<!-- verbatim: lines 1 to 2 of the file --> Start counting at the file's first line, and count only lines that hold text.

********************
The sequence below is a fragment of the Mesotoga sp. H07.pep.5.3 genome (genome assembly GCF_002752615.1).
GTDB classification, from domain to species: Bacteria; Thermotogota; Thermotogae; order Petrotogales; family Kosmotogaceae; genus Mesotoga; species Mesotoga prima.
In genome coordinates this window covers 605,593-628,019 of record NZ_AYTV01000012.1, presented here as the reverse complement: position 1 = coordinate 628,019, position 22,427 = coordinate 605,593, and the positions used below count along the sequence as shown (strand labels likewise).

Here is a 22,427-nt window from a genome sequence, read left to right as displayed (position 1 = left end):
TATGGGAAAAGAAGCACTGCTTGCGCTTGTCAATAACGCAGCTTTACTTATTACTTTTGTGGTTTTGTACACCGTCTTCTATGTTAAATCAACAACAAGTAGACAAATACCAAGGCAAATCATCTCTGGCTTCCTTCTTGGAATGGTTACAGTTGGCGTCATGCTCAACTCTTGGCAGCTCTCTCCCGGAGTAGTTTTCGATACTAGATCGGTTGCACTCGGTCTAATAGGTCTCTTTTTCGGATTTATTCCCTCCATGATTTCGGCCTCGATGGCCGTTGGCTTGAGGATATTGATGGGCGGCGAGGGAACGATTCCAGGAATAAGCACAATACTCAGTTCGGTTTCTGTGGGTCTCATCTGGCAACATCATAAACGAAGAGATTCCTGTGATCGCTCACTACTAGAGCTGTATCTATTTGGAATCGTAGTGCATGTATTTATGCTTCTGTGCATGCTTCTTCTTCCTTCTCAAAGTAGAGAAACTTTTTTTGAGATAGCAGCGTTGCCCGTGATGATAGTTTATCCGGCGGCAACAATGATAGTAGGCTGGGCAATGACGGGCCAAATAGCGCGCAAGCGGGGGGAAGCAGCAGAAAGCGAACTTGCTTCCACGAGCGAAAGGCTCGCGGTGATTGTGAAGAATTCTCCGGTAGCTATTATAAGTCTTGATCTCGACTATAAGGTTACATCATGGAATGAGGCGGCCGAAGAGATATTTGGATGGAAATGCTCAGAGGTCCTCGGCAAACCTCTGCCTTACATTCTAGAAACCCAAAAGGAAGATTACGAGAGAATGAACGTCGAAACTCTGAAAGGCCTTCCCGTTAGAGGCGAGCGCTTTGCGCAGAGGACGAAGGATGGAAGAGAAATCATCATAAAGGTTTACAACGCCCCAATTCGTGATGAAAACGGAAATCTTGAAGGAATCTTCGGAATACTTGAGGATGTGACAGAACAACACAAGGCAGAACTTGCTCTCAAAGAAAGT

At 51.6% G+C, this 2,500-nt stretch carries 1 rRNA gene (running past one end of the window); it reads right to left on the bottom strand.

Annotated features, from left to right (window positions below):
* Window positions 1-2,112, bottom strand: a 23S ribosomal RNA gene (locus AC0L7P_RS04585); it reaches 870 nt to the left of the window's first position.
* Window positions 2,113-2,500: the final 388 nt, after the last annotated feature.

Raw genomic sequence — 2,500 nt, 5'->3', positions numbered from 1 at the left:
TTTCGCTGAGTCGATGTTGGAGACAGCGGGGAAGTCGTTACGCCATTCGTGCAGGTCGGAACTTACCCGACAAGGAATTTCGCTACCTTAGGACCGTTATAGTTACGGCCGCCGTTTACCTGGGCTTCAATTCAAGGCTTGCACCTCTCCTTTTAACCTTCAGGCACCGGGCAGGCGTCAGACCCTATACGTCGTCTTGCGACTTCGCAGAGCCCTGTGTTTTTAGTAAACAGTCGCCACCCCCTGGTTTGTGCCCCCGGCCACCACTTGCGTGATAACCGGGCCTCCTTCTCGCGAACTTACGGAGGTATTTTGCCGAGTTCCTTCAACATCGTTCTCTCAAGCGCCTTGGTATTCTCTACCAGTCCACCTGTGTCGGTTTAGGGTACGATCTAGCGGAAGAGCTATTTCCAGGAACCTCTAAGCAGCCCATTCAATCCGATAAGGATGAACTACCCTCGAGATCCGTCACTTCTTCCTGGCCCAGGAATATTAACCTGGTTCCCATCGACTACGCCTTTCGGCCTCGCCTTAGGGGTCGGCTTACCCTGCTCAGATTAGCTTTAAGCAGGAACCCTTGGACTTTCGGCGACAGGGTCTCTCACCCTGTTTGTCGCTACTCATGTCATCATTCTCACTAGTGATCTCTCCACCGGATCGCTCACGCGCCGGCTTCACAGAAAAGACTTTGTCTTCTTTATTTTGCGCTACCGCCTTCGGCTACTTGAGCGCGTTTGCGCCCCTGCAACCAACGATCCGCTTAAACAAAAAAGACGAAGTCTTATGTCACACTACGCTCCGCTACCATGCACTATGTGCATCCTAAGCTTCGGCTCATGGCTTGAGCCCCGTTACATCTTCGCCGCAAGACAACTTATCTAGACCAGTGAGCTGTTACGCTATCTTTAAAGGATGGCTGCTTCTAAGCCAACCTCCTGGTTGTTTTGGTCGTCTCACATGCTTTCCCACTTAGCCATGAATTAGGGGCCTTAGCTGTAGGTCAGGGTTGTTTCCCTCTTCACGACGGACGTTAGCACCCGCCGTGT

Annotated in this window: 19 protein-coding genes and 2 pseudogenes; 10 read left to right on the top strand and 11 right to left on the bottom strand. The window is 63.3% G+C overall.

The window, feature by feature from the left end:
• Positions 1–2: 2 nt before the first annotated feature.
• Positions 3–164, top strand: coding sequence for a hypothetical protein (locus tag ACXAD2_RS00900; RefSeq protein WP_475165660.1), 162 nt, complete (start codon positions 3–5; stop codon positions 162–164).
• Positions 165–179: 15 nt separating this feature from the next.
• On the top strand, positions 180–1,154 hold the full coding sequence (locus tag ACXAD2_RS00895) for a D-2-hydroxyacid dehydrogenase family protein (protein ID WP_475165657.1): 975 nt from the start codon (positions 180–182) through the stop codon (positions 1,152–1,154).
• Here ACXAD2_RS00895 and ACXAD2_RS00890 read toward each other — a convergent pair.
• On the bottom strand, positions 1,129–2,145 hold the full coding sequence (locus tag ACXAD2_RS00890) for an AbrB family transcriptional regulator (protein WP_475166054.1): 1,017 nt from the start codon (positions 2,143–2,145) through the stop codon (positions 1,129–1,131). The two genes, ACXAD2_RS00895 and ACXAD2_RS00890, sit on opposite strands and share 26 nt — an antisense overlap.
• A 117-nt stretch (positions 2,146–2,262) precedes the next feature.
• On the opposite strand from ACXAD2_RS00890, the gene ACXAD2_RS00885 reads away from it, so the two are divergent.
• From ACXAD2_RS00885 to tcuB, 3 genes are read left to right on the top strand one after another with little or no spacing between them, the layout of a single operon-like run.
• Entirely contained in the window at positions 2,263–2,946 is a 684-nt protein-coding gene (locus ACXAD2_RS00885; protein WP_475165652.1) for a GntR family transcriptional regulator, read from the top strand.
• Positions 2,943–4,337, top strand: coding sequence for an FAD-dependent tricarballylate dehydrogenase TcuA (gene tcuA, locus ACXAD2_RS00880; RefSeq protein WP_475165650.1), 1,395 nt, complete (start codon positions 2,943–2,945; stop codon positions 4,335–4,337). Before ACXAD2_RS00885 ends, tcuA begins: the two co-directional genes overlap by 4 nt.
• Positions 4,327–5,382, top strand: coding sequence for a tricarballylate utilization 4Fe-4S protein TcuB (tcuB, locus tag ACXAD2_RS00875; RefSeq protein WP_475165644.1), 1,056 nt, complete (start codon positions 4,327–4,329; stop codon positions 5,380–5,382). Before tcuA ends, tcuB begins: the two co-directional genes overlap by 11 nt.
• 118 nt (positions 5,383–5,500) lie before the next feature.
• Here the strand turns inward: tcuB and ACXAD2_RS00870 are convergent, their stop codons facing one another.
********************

The sequence below is a fragment of the Mesotoga sp. H07.pep.5.3 genome (genome assembly GCF_002752615.1).
GTDB classification, from domain to species: Bacteria; Thermotogota; Thermotogae; order Petrotogales; family Kosmotogaceae; genus Mesotoga; species Mesotoga prima.